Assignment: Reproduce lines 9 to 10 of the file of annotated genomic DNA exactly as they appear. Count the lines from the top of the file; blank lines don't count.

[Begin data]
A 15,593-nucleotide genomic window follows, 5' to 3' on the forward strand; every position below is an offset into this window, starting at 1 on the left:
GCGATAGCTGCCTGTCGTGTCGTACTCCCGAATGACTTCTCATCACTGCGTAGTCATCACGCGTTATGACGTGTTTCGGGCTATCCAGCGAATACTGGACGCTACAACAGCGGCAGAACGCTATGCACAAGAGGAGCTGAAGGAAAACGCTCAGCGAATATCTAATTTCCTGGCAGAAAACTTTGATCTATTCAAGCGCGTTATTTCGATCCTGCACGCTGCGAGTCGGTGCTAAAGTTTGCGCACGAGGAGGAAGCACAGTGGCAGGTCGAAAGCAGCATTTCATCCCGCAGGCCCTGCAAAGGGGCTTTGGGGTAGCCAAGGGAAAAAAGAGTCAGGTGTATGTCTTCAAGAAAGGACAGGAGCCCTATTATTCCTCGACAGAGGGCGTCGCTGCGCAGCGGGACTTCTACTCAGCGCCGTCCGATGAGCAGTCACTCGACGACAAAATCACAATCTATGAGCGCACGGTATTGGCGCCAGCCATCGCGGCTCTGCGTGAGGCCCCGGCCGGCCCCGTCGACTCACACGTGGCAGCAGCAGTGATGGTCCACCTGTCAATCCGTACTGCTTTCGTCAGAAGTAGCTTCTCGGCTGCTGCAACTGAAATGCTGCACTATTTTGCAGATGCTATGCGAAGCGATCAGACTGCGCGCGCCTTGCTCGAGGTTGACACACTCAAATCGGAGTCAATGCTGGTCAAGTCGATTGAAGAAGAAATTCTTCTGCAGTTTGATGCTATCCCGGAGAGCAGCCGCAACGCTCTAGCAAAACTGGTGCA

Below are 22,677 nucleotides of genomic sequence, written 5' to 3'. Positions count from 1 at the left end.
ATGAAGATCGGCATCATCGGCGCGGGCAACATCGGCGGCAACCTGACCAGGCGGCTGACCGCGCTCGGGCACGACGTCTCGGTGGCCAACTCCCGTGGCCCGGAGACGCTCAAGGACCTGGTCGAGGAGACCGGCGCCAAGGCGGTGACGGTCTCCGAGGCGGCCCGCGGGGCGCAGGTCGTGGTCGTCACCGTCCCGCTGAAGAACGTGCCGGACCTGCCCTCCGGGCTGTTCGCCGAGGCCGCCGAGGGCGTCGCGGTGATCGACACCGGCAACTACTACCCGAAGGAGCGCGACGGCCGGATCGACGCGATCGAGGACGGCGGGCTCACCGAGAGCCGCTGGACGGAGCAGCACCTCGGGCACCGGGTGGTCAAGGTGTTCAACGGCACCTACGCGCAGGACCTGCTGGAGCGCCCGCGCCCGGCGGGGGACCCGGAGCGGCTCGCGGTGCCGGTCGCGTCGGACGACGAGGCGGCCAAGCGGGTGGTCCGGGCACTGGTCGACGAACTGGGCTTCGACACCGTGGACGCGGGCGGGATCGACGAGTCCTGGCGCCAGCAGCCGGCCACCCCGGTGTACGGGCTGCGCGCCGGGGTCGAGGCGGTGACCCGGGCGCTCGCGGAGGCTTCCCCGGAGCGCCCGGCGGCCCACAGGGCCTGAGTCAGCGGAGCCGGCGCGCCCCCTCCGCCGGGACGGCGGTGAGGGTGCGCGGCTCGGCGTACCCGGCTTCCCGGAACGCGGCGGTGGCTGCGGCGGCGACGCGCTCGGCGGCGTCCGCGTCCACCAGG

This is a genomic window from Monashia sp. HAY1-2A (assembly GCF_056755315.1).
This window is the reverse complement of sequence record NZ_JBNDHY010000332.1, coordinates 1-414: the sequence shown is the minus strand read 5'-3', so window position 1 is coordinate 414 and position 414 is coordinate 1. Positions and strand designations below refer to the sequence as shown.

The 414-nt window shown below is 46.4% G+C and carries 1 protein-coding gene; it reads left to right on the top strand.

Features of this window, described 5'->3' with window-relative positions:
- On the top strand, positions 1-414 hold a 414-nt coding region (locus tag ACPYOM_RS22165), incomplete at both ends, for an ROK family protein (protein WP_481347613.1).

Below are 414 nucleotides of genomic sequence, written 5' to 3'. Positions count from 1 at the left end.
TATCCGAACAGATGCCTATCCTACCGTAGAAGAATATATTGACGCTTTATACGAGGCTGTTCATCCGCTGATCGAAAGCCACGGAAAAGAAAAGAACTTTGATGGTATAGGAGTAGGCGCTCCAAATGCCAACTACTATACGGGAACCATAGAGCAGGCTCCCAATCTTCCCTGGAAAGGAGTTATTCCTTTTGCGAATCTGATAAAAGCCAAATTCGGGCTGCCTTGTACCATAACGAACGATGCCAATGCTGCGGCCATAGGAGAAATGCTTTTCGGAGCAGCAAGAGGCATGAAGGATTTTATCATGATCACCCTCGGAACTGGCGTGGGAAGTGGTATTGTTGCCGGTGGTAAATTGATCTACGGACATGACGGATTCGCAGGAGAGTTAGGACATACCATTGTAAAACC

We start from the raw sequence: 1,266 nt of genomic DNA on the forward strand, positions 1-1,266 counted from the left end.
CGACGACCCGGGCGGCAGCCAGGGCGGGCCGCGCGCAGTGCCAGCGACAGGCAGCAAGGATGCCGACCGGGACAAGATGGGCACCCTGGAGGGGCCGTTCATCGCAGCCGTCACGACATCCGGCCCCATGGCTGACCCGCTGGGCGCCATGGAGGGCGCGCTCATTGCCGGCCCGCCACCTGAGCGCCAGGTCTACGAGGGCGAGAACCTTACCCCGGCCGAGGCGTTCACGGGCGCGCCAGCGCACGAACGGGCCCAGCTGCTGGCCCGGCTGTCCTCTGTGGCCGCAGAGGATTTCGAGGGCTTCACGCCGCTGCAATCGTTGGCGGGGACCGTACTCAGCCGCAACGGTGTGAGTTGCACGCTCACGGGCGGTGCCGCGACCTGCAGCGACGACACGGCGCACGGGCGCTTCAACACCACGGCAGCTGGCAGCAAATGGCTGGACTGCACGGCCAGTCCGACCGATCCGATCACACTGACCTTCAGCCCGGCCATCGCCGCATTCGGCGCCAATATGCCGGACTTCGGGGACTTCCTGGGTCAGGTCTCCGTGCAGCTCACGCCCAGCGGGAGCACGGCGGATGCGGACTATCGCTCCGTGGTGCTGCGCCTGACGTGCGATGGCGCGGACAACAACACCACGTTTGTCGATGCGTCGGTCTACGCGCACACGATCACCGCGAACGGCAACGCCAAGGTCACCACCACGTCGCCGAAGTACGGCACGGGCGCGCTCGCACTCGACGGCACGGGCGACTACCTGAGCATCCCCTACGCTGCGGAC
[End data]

- On the top strand, positions 1-414 hold a 414-nt coding region (locus tag ACPYOM_RS22165), incomplete at both ends, for an ROK family protein (protein WP_481347613.1).

Below are 414 nucleotides of genomic sequence, written 5' to 3'. Positions count from 1 at the left end.